A Pediatric Tragedy Due To An Incorrect Diagnosis

On March 28, a 12-year-old boy cut his arm diving for a basketball at a school gym. The next day, March 29 his parents took him to the pediatrician.  He was vomiting, feverish, and complaining of pain in his left leg. His pediatrician diagnosed gastroenteritis and dehydration and sent him to the emergency department for therapy.

The emergency physician agreed that he had a gastroenteritis and dehydration and he received IV fluid hydration. He was then discharged home with an antipyretic. And he was discharged from the emergency department that evening. His condition worsened that night at home and his parents heard him groaning.

The next morning,Friday, two days after the cut and the morning after the emergency department visit, the parents called his pediatrician. She advised the parents to take them back to the emergency department where he was admitted to the intensive care unit with  overwhelming sepsis.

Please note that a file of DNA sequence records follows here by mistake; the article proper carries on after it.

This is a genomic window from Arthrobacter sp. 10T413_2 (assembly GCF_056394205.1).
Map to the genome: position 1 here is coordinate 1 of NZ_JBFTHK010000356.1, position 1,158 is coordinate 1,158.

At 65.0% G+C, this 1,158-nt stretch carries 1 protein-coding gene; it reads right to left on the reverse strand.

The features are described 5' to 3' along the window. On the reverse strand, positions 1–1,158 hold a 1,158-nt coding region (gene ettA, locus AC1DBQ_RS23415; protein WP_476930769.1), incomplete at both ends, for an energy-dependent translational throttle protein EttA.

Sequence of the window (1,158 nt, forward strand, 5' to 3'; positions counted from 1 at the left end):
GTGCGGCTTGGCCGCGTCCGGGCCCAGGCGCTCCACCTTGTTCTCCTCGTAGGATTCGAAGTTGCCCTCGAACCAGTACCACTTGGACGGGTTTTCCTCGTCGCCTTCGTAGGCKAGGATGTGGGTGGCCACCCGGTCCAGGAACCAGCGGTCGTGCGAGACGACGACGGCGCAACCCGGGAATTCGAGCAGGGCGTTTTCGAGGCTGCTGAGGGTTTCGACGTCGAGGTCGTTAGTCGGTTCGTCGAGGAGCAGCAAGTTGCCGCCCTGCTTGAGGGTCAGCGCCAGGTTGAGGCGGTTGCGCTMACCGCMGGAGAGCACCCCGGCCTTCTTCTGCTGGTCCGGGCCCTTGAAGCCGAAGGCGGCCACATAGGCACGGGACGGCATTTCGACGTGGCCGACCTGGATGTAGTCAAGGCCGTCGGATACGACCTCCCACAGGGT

Throughout the next two days he struggled for life in the intensive care unit. He died Sunday evening.

The parents of this young boy, Rory Staunton, have created a touching website to honor him and to educate all of us about toxic shock syndrome, the cause of his death.

The celebration ceremony of his life was filmed and it reveals the life of an admirable young man. It is available at https://www.rorystaunton.com/service.php.

Over the next few days, I will review information about Group A toxic shock syndrome and other causes of sepsis.


A 12 year old boy dies from sepsis—article in NYT July 11, 2012 at https://www.nytimes.com/2012/07/12/nyregion/in-rory-stauntons-fight-for-his-life-signs-that-went-unheeded.html?ref=nyregion.

The Surviving Sepsis Campaign at https://www.survivingsepsis.org/Pages/default.aspx

The Stop Sepsis Collaborative at https://www.gnyha.org/6653/Default.aspx.

The Stop Sepsis Bundle Toolkit in 2006 at https://lomalindahealth.org/common/legacy/llumc/emergency/patientcare/documents/patientcare-sepsis.pdf.


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